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Into That Silent Sea: Trailblazers of the Space Era, 1961-1965 (Outward Odyssey: A People's History of Spaceflight) Paperback – September 1, 2009
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"Eminently readable, well-crafted. . . . The merits of this popular history rest in the elegant narrative and the authors' thoughtful awareness of the space explorer genre." -- Martin Collins "Air & Space Smithsonian" (10/01/2007)
"The straightforward yet engrossing writing style of this history will interest readers from the junior-high level to adults. . . . What is especially compelling about this race into space story is the humanistic narrative, describing the individual cosmonauts and astronauts. . . . For younger readers, the description emphasizes the characteristics of determination, scholarship, loyalty, comraderie, dedication, and fitness-traits that are essential for astronaut applicants." -- Rita Hood "Journal of College Science Teaching" (03/06/2008)
?Eminently readable, well-crafted. . . . The merits of this popular history rest in the elegant narrative and the authors? thoughtful awareness of the space explorer genre. Air & Space Smithsonian -- Martin Collins "Air & Space Smithsonian" (10/01/2007)
?The straightforward yet engrossing writing style of this history will interest readers from the junior-high level to adults. . . . What is especially compelling about this race into space story is the humanistic narrative, describing the individual cosmonauts and astronauts. . . . For younger readers, the description emphasizes the characteristics of determination, scholarship, loyalty, comraderie, dedication, and fitness?traits that are essential for astronaut applicants. Rita Hoots, Journal of College Science Teaching -- Rita Hood "Journal of College Science Teaching" (03/06/2008)
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This book changed all that, with a vengeance! In the biographical accounts of these astronauts and cosmonauts, I found myself confronted with characters I simply couldn't dismiss-- real people with fascinating life stories (especially the cosmonauts), who took unthinkable risks to make unprecedented discoveries. I got a strong sense of what each person was about, what drove him or her, and I grew to feel quite an affection for four in particular (Titov, Popovich, Carpenter, and Wally Funk. Oh, Wally Funk! She's marvelous).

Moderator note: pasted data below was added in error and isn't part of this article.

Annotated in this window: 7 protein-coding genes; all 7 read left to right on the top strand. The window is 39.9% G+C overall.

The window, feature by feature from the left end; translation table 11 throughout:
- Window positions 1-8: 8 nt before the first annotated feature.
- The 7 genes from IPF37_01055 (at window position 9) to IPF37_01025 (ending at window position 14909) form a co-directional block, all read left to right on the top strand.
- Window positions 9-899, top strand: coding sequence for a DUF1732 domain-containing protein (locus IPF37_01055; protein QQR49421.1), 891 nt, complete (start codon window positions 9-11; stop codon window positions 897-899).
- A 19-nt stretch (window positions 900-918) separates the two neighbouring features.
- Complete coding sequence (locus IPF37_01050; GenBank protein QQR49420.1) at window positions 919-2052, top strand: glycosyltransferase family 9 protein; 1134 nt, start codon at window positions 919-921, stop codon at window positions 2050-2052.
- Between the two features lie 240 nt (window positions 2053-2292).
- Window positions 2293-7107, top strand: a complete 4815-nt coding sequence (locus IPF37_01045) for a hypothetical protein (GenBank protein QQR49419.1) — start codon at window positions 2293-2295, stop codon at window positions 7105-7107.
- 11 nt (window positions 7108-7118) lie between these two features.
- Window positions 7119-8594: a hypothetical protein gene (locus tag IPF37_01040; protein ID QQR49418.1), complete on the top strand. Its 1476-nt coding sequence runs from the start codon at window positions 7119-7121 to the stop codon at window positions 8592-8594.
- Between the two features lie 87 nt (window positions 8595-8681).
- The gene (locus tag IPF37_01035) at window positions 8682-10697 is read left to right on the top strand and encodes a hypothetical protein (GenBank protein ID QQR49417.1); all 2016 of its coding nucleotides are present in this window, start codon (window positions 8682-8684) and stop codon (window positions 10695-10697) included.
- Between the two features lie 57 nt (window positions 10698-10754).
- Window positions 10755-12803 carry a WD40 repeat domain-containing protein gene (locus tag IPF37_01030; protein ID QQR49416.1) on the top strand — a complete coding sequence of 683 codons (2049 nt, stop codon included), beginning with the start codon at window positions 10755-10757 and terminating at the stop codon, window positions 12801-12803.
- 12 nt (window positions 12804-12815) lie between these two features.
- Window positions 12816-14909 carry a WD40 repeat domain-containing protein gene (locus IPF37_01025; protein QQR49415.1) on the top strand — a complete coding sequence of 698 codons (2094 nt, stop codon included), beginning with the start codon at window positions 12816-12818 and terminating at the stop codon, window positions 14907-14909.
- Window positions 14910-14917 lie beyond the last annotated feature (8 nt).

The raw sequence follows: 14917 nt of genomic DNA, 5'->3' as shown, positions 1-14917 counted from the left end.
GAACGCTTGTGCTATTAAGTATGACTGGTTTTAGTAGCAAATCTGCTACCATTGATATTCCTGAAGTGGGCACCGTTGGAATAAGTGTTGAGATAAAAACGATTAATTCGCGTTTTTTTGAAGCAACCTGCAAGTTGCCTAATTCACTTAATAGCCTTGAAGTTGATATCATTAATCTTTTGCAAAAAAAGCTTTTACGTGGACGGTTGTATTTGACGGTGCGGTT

I was drawn in by the set-up of the chapters, which alternate smoothly between the American astronauts and Soviet cosmonauts. As stated, the cosmonauts held slightly more fascination for me (with the exception of Funk), but there is not a dull page in the book. Suspense is masterfully built up. At times I began to experience the more dangerous moments a little too vividly, and had to remember to breathe!
Non-fiction books rarely affect me so. Perhaps this is due to the approachable, warm, no-nonsense writing by Francis French and Colin Burgess. It is a collaboration, yet speaks with one consistent voice.
I'm sure this book is great for people who already have a love for the history of space travel. Even more, though, I'd recommend it for readers like me: those who need to be reminded how interested they once were and, when it comes down to it, still are.
Some highlights for me:
-the Soviet program chapters. I actually started caring about these guys even more than I had before. Reading about their early lives, learning where exactly they came from and how they came up, drawing similarities and differences between them and our earliest astronauts... And especially finding out at the end of the day, most of them were just fly by the seat of their pants, jet fuel in their veins, fighter jocks just like our guys were.
-the Lovelace testing for women. Now this I had heard of, but I definitely did not know how deep it went or who the big names in the movement were. Incredibly interesting.
-early Soviet aerospace medicine vs. NASA flight surgeons. If Deke Slayton were born in Ukraine instead of Wisconsin, studied/flew at Zhukovsky instead of Edwards, became a cosmonaut instead of an astronaut, but still had that same atrial fibrillation, he would have probably been cleared to fly Vostok, Voshkod, or Soyuz.
So that's just a few. But of course, for those of you who have not read this book on the early American and Soviet programs, definitely pick it up!
Much of what I have read has been focused around Apollo but it was nice to read more about Mercury and the brave astronauts who flew in that spacecraft.
A great companion to In the Shadow of the Moon. Highly recommended!
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